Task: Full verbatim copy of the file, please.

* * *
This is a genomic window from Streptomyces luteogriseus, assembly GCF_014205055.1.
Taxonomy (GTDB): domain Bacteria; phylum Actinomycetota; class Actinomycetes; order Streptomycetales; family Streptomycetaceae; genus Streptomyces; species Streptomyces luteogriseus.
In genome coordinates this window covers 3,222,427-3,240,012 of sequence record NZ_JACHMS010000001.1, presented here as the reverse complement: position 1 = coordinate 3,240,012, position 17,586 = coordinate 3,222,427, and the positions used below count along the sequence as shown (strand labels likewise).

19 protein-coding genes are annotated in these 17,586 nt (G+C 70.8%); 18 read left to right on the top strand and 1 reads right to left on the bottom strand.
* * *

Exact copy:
This is a genomic window from Streptomyces luteogriseus, assembly GCF_014205055.1.
Taxonomy (GTDB): domain Bacteria; phylum Actinomycetota; class Actinomycetes; order Streptomycetales; family Streptomycetaceae; genus Streptomyces; species Streptomyces luteogriseus.
In genome coordinates this window covers 3,222,427-3,240,012 of sequence record NZ_JACHMS010000001.1, presented here as the reverse complement: position 1 = coordinate 3,240,012, position 17,586 = coordinate 3,222,427, and the positions used below count along the sequence as shown (strand labels likewise).

19 protein-coding genes are annotated in these 17,586 nt (G+C 70.8%); 18 read left to right on the top strand and 1 reads right to left on the bottom strand.